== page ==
The anomalous behavior of particulate systems has long been studied in soft matter physics. Of particular interest is the connection between micro-scale properties of particles and the emergent bulk behavior such as nonlinear mechanical response and out of equilibrium collective dynamics. Here, I will talk about my recent experimental investigations on two such systems.First, I will describe the reversibility dynamics of a colloidal suspension adsorbed at an oil-water interface. The interplay between Brownian motion and applied shear force causes the particle to rearrange. Particles under cyclic shear undergo either reversible or irreversible rearrangements after completing each cycle. We compared two system with different effective temperature, and found that even minimal degrees of thermal noise significantly affect the reversibility dynamics. In the next part, I will describe the collective dynamics of an active system in which the energy is surged to the rotational degrees of freedom. The interparticle hydrodynamic interaction is negligible, and the dynamics is dominated by hyperelastic collisions and dissipative forces. I will sow that despite the out of equilibrium nature of the particle dynamics, the system of active spinners effectively behave as a hard sphere system.
Time crystals are quantum systems which are able to reveal condensed matter behaviour but in the time domain. Research on time crystals can be divided into a few stages: (i) The initial Wilczek idea about time crystal formation. (ii) Proposals of crystallization of motion of periodically driven many-body systems and experimental demonstration of such discrete time crystals. (iii) Research of condensed matter phenomena in the time domain. Time is becoming our new ally and time engineering allows for realization of various solid state phenomena in the time domain like: Anderson localization and many-body localization in time, time quasi-crystals, topological time crystals or exotic condensed matter-like systems in the time domain. During my talk I will concentrate on the items (ii) and (iii) mentioned above.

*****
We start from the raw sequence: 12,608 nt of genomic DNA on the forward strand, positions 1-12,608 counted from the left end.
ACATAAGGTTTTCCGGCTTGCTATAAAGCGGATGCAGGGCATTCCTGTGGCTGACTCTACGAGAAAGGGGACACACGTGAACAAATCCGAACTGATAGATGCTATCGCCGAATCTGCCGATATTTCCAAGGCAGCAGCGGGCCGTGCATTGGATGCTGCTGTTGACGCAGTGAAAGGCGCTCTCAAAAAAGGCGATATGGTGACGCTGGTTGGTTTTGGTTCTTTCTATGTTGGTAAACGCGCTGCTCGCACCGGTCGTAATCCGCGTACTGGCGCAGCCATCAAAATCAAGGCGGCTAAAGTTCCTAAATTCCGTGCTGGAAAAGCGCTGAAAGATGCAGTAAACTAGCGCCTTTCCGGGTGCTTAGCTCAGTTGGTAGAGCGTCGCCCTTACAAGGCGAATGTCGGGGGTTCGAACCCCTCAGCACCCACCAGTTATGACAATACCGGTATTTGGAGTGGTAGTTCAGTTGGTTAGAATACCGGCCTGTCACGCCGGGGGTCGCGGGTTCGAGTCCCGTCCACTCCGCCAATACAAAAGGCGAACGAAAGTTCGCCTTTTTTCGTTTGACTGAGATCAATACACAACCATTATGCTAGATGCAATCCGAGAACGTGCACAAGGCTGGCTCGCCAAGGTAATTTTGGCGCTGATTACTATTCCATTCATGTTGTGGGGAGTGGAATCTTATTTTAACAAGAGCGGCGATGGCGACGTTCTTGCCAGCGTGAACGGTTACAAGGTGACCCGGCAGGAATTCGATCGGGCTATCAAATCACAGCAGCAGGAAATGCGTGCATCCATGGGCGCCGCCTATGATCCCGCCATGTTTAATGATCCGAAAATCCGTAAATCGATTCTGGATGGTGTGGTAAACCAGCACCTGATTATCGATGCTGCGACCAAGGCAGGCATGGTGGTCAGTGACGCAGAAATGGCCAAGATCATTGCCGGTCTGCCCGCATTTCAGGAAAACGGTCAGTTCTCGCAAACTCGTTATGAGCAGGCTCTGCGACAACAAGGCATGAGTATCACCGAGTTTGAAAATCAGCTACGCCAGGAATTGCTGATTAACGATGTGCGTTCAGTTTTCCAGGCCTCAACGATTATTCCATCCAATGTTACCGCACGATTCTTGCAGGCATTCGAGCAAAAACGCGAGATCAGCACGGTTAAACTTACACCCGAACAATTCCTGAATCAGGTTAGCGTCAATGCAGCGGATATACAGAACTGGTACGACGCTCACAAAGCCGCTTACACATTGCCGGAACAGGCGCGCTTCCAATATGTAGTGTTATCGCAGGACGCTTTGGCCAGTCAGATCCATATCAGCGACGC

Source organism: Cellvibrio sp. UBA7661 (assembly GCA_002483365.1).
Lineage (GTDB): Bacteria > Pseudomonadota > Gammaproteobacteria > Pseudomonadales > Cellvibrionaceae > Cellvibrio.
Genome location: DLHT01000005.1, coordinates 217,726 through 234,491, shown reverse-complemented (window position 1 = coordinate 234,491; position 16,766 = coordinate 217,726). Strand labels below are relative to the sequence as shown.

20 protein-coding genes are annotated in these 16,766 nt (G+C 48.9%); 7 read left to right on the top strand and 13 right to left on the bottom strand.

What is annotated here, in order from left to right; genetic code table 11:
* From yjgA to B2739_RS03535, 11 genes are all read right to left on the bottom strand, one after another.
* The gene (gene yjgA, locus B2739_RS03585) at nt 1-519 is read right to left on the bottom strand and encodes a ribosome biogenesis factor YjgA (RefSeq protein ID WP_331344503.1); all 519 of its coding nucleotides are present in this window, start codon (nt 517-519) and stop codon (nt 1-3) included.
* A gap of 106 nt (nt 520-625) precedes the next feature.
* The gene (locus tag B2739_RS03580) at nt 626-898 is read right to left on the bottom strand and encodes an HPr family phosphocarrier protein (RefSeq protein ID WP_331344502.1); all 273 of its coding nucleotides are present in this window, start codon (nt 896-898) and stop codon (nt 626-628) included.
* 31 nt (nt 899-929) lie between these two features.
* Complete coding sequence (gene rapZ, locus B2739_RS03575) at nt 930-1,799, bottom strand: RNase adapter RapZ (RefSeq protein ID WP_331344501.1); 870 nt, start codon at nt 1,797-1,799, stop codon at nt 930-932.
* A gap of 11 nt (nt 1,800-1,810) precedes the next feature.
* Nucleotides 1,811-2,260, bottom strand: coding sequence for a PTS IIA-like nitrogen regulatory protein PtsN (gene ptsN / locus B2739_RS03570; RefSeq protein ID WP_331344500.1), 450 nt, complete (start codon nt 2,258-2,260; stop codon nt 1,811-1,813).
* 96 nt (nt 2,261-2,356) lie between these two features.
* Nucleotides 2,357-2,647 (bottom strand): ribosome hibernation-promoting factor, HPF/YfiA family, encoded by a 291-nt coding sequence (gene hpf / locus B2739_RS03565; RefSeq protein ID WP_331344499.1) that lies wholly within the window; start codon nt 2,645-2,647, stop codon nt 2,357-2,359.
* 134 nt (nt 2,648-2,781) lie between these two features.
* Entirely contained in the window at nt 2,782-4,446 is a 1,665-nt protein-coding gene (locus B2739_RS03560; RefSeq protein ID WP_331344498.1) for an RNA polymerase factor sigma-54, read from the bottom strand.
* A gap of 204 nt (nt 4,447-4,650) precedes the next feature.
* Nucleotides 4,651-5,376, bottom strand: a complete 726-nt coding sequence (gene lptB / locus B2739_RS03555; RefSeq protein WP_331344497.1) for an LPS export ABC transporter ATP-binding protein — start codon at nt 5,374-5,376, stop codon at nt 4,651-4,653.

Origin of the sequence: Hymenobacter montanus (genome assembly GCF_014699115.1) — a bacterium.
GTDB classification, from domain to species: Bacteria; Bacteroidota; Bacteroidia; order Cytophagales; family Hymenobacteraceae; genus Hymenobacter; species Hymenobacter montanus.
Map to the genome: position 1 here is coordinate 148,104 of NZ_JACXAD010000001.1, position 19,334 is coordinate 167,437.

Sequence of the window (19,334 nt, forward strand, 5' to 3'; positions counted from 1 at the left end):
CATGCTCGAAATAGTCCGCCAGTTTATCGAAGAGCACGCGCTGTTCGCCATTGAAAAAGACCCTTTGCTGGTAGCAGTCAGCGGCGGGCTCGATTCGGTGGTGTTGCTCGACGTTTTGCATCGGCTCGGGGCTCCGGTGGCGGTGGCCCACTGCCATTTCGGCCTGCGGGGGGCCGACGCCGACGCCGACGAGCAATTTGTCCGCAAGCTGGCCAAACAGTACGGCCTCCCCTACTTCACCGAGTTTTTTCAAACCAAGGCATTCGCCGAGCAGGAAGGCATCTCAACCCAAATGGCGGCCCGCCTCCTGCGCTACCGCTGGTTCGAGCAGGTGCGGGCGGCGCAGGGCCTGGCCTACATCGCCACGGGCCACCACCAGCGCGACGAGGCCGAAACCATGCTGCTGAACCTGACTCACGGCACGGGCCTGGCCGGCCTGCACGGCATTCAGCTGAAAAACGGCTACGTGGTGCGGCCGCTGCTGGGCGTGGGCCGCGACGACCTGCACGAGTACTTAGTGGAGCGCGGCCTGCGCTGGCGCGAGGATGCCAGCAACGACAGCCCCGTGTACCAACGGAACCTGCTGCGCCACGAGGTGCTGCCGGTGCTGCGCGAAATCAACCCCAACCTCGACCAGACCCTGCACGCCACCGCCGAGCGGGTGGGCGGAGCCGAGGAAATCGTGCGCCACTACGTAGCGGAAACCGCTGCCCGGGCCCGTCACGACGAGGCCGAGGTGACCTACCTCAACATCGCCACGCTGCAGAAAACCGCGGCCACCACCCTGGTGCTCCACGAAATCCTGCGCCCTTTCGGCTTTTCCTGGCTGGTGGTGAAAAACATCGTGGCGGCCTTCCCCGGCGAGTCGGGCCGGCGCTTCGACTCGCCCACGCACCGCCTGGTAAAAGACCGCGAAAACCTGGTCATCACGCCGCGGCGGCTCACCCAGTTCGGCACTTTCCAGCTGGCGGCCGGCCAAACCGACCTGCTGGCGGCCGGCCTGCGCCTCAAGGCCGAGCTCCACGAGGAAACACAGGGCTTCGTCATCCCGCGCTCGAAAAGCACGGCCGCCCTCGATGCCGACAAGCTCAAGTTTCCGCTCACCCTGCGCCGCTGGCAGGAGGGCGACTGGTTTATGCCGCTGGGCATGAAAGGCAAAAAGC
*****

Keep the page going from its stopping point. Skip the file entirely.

Impurities can significantly modify the properties of materials; prominent examples are colors of gemstones or the conductance of a semiconductor. In the quantum realm, the coupling of individual atomic impurities to a many-body system is a paradigm forming the foundation of many highly-successful models, such as the spin-boson or the central-spin model, revealing detailed, local information about the environment. I will present our experimental approach to immerse individual Cesium atoms as tightly-controlled atomic impurities into an ultracold Rubidium cloud, being either a thermal gas or a Bose-Einstein condensate. We study the interaction between impurity and gas, where all relevant parameters, including inter-species interaction strength, can be experimentally controlled. We have implemented a range of methods to retrieve precise information about motional/thermal as well as internal (spin) states of the impurity, reflecting a snapshot of the local state of the many-body system. I will present the current state of the project, aiming on local, non-destructive probing of the relaxation dynamics of a quantum gas out of equilibrium.
The interplay between fluid flows and living organisms plays a major role in the competition and organization of microbial populations in liquid environments. Hydrodynamic transport leads to the dispersion, segregation or clustering of biological organisms in a wide variety of settings. To explore such questions, we have created microbial range expansions in a laboratory setting by inoculating two identical strains of S. cerevisiae (Baker’s yeast) with different fluorescent labels on a nutrient-rich fluid 10^4 to 10^5 times more viscous than water. The yeast metabolism generates intense flow in the underlying fluid substrate several times larger than the unperturbed colony expansion speed. These flows dramatically impact colony morphology and genetic demixing, triggering in some circumstances a fingering instability that allows these organism to spread across an entire Petri dish in roughly 24 hours. We argue that yeast colonies create fluid flow by consuming nutrients from the surrounding fluid, decreasing the fluid’s density, and ultimately triggering a baroclinic instability when the fluid’s pressure and density contours are no longer parallel. Our results suggest that microbial range expansions on viscous fluids will provide rich opportunities to study the interplay between advection and spatial population genetics.